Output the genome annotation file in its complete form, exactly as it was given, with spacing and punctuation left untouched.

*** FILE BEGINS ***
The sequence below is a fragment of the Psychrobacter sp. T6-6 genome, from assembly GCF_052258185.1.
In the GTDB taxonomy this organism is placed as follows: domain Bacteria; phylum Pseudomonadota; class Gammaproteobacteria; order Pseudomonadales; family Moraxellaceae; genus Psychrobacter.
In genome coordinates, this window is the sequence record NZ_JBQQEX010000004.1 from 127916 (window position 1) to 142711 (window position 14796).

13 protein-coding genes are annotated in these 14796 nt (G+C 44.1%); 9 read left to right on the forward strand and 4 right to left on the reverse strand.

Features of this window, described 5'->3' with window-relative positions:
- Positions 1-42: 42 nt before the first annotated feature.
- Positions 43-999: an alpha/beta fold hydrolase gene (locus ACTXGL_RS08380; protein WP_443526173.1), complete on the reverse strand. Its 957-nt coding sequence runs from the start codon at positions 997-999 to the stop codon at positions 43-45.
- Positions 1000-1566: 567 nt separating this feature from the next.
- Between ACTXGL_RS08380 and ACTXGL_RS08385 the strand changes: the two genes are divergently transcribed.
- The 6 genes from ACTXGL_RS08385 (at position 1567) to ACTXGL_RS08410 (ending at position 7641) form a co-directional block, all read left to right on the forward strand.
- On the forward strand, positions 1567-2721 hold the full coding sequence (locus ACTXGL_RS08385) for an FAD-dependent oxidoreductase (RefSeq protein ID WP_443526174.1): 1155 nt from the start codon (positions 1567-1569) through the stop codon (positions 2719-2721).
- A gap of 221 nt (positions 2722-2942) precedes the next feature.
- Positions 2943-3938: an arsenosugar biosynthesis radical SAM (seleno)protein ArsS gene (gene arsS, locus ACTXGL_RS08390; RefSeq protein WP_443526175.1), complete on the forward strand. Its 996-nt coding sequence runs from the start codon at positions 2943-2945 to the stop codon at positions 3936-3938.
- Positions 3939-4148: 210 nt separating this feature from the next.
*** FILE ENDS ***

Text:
The sequence below is a fragment of the Psychrobacter sp. T6-6 genome, from assembly GCF_052258185.1.
In the GTDB taxonomy this organism is placed as follows: domain Bacteria; phylum Pseudomonadota; class Gammaproteobacteria; order Pseudomonadales; family Moraxellaceae; genus Psychrobacter.
In genome coordinates, this window is the sequence record NZ_JBQQEX010000004.1 from 127916 (window position 1) to 142711 (window position 14796).

13 protein-coding genes are annotated in these 14796 nt (G+C 44.1%); 9 read left to right on the forward strand and 4 right to left on the reverse strand.

Features of this window, described 5'->3' with window-relative positions:
- Positions 1-42: 42 nt before the first annotated feature.
- Positions 43-999: an alpha/beta fold hydrolase gene (locus ACTXGL_RS08380; protein WP_443526173.1), complete on the reverse strand. Its 957-nt coding sequence runs from the start codon at positions 997-999 to the stop codon at positions 43-45.
- Positions 1000-1566: 567 nt separating this feature from the next.
- Between ACTXGL_RS08380 and ACTXGL_RS08385 the strand changes: the two genes are divergently transcribed.
- The 6 genes from ACTXGL_RS08385 (at position 1567) to ACTXGL_RS08410 (ending at position 7641) form a co-directional block, all read left to right on the forward strand.
- On the forward strand, positions 1567-2721 hold the full coding sequence (locus ACTXGL_RS08385) for an FAD-dependent oxidoreductase (RefSeq protein ID WP_443526174.1): 1155 nt from the start codon (positions 1567-1569) through the stop codon (positions 2719-2721).
- A gap of 221 nt (positions 2722-2942) precedes the next feature.
- Positions 2943-3938: an arsenosugar biosynthesis radical SAM (seleno)protein ArsS gene (gene arsS, locus ACTXGL_RS08390; RefSeq protein WP_443526175.1), complete on the forward strand. Its 996-nt coding sequence runs from the start codon at positions 2943-2945 to the stop codon at positions 3936-3938.
- Positions 3939-4148: 210 nt separating this feature from the next.